We Can’t Handle The Truth


Lately, I have been enjoying the new version of the for King and Country song “O God Forgive Us” that includes a rap bridge by hip hop artist KB. The single varies from the original album version that simply has Joel and Luke sing the verses and chorus followed by a monologue expounding on the title of their album: Run Wild, Live Free, Love Strong. The addition of this bridge adds some meat to the theme of the song. As someone who is very involved in the issue of homelessness in our city, it has extra appeal for me as well. The full lyric reads as follows:

Forgive us
Yes we have ignored you
So busy doing your work
That we forgot that this was

Arms wide to our homeless Savior
But arms crossed to our homeless neighbor
On bended knee
Unite us all
Set us free

We have at least five Christian radio stations in Indianapolis. A few weeks ago I was driving my wife’s car as we listened to the local affiliate of the regional network she prefers (my van is set to another station). The song I had grown to love came on and we began to talk about it a little. When we got to the bridge, I was surprised to hear a shortened version on this station that went like this:

Forgive us
On bended knee
Unite us all
Set us free

It was like the heart of what was being said in that lyric had been removed to leave only a feather-light shell. It removed the honest confession of sins of commission and omission around the issues of ego-centric kingdom building and our treatment of “the least of these” and left us with a vague, milquetoast reference to unity without any thought of what we need to unify around.

I gave the station the benefit of the dought that this may have been some type of technical glitch, as unlikely as that sounds. I enquired about this change to the song by sending a message to the station’s Facebook page to see if this was the case. Even though the notifications showed that my message had been read, no response was sent. A few days later I received my answer when I was listening to another affiliate of the same network while driving through the Chicago area. They played the same song and the same deletion occurred. It was obvious this was an intentional edit.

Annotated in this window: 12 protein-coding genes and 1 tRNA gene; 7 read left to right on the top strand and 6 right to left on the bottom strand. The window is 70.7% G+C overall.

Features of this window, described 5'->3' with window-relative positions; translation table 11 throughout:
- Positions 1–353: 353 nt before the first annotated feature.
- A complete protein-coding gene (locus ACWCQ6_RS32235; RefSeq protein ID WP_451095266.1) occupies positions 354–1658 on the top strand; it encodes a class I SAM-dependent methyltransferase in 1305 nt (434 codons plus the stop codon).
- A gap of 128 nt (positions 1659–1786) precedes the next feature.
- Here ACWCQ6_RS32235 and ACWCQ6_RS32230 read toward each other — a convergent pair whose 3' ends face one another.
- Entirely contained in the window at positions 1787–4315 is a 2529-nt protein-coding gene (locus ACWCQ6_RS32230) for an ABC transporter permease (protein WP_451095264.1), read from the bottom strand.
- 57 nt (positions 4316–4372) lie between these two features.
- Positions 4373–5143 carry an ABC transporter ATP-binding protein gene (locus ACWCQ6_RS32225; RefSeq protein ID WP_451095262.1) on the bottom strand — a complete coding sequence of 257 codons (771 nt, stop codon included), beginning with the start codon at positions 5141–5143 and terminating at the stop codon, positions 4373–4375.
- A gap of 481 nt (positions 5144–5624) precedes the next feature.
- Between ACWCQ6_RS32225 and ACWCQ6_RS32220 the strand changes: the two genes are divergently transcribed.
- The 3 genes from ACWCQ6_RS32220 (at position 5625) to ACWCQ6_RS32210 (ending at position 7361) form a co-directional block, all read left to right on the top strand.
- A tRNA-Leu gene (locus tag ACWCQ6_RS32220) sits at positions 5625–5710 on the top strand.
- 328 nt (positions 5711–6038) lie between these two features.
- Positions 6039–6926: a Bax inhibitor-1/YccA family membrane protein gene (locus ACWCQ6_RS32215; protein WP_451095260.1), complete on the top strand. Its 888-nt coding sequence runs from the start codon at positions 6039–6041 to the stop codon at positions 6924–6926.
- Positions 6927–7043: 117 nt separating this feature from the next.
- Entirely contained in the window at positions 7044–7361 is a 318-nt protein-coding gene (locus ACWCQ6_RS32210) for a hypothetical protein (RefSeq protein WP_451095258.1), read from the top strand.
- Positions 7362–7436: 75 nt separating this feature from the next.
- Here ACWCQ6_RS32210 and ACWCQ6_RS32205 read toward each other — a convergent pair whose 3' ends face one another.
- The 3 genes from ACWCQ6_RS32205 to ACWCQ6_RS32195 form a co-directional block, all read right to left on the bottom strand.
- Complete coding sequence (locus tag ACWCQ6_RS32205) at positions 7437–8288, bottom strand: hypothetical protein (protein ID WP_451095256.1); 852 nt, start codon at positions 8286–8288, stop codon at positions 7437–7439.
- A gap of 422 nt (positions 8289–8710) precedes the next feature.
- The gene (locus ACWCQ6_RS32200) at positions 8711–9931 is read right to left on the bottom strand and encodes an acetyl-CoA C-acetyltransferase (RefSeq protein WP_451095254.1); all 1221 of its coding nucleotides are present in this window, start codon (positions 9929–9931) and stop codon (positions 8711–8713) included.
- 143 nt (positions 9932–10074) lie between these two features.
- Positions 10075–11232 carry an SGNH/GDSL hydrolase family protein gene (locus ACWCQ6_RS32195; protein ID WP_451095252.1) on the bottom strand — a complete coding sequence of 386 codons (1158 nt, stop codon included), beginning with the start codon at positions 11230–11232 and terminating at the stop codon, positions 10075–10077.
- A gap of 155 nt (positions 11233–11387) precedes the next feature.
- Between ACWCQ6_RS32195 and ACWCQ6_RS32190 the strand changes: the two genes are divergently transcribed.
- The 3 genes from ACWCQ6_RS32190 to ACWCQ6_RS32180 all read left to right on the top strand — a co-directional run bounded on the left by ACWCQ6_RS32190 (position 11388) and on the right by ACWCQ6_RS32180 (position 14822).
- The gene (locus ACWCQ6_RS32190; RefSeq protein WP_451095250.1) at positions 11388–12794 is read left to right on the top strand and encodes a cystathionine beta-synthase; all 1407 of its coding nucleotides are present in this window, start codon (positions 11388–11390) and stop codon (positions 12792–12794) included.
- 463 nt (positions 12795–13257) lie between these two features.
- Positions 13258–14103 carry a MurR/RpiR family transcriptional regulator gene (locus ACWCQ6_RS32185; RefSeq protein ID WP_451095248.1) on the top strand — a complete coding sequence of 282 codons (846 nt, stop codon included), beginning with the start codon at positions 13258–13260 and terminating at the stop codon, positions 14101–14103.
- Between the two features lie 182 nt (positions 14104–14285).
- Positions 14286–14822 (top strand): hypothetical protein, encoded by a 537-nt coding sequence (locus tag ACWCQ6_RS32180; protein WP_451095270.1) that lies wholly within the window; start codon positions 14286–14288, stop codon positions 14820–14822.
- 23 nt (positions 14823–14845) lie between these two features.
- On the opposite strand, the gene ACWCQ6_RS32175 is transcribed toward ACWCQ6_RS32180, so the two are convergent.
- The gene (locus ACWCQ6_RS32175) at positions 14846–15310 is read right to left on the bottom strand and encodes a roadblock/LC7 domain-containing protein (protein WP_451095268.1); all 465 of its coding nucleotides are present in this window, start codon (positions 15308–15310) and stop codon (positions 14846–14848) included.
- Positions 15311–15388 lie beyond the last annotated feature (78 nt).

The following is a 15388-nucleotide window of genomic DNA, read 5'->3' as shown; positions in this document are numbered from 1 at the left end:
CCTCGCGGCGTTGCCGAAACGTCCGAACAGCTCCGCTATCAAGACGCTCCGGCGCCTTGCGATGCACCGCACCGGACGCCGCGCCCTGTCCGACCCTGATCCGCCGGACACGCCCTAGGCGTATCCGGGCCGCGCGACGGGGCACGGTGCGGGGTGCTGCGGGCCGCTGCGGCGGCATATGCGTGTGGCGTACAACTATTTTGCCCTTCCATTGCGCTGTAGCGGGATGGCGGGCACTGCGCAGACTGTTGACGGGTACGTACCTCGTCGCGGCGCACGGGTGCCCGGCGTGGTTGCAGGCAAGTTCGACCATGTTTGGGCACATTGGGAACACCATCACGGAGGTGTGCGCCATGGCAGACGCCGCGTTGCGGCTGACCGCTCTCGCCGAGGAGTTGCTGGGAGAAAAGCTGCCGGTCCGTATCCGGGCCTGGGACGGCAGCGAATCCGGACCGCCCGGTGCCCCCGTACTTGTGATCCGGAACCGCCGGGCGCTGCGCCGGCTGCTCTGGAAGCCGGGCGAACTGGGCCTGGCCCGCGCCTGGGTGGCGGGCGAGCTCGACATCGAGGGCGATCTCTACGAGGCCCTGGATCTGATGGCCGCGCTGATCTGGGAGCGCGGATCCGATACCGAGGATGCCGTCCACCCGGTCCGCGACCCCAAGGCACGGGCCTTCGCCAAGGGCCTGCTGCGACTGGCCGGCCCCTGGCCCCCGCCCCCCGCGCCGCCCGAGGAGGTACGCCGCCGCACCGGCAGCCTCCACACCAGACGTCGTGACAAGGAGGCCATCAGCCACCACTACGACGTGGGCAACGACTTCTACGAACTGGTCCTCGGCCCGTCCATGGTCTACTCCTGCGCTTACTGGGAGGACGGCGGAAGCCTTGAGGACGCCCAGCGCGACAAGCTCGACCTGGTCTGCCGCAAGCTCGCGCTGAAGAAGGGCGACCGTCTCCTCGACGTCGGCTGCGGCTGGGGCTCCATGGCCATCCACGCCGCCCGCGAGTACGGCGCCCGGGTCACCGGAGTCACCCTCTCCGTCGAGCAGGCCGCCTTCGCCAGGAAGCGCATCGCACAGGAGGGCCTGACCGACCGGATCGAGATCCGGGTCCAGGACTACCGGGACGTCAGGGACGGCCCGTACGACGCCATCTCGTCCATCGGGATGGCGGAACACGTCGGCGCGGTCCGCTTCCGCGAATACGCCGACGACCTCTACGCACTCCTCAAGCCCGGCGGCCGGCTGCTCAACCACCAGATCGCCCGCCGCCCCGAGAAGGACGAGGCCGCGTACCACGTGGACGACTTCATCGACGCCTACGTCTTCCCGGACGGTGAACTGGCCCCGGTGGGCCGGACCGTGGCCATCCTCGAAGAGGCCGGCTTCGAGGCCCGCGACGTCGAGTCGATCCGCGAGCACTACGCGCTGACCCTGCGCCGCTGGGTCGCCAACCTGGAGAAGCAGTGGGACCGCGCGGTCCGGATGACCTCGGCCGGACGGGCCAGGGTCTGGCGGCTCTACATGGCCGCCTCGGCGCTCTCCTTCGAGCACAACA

This only leaves me wondering why the station managers feel it’s necessary to make this edit. Usually, edits like this indicate that they believe their audience will be offended by what is being said by the artist and prefer to ignore things that the community of Christ need to discuss. They give the audience what they want to hear and not what they need to hear.

Sadly, though, there are many in our contemporary Christian culture who like things that way. We prefer to live with easily digestible platitudes than to have our lives challenged by honest assessments that may lead us to repentance. To paraphrase James, we are like those who glance in a mirror on the way out the door only to forget what we look like the moment we look away. We forget that the promise to heal our land is conditional on the repentance of those who define themselves as God’s people. (see 2 Chronicles 7:14) We prefer to blame the people “out there” for the problems of society instead of looking into our own hearts to see what may still be lurking within that needs to be addressed. To quote another lyric from the song, “We want drive through peace and instant hope /
Shallow faith it has left us broke.”

If you haven’t heard the song or seen the powerful video that goes with it, check out the video below. Let it speak to you. Let it search you for the attitudes that may need repentance and give you the joy that is found in forgiveness.






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